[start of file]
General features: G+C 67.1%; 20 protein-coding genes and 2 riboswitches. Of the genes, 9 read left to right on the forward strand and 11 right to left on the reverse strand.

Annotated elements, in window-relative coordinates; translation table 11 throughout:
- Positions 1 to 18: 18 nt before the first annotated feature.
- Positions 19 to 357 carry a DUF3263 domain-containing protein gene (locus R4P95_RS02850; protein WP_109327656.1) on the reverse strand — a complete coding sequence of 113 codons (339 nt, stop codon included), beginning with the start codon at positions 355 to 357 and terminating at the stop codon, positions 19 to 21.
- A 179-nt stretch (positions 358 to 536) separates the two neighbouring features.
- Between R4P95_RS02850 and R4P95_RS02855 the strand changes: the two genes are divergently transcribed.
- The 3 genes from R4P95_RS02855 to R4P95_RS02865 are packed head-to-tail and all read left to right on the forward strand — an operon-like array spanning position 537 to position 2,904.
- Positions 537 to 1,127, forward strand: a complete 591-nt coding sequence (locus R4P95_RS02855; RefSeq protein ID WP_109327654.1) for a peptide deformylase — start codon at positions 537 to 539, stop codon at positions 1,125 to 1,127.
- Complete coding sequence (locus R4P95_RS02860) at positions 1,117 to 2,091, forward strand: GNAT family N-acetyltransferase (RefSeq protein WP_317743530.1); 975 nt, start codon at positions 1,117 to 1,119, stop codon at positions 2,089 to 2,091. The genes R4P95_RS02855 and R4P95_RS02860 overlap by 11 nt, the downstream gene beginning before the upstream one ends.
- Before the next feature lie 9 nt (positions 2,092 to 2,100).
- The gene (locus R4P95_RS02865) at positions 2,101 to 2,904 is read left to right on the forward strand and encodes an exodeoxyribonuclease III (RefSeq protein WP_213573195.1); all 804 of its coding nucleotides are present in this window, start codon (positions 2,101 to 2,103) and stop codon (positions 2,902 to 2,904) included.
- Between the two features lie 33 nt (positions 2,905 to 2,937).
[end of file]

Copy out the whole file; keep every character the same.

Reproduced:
General features: G+C 67.1%; 20 protein-coding genes and 2 riboswitches. Of the genes, 9 read left to right on the forward strand and 11 right to left on the reverse strand.

Annotated elements, in window-relative coordinates; translation table 11 throughout:
- Positions 1 to 18: 18 nt before the first annotated feature.
- Positions 19 to 357 carry a DUF3263 domain-containing protein gene (locus R4P95_RS02850; protein WP_109327656.1) on the reverse strand — a complete coding sequence of 113 codons (339 nt, stop codon included), beginning with the start codon at positions 355 to 357 and terminating at the stop codon, positions 19 to 21.
- A 179-nt stretch (positions 358 to 536) separates the two neighbouring features.
- Between R4P95_RS02850 and R4P95_RS02855 the strand changes: the two genes are divergently transcribed.
- The 3 genes from R4P95_RS02855 to R4P95_RS02865 are packed head-to-tail and all read left to right on the forward strand — an operon-like array spanning position 537 to position 2,904.
- Positions 537 to 1,127, forward strand: a complete 591-nt coding sequence (locus R4P95_RS02855; RefSeq protein ID WP_109327654.1) for a peptide deformylase — start codon at positions 537 to 539, stop codon at positions 1,125 to 1,127.
- Complete coding sequence (locus R4P95_RS02860) at positions 1,117 to 2,091, forward strand: GNAT family N-acetyltransferase (RefSeq protein WP_317743530.1); 975 nt, start codon at positions 1,117 to 1,119, stop codon at positions 2,089 to 2,091. The genes R4P95_RS02855 and R4P95_RS02860 overlap by 11 nt, the downstream gene beginning before the upstream one ends.
- Before the next feature lie 9 nt (positions 2,092 to 2,100).
- The gene (locus R4P95_RS02865) at positions 2,101 to 2,904 is read left to right on the forward strand and encodes an exodeoxyribonuclease III (RefSeq protein WP_213573195.1); all 804 of its coding nucleotides are present in this window, start codon (positions 2,101 to 2,103) and stop codon (positions 2,902 to 2,904) included.
- Between the two features lie 33 nt (positions 2,905 to 2,937).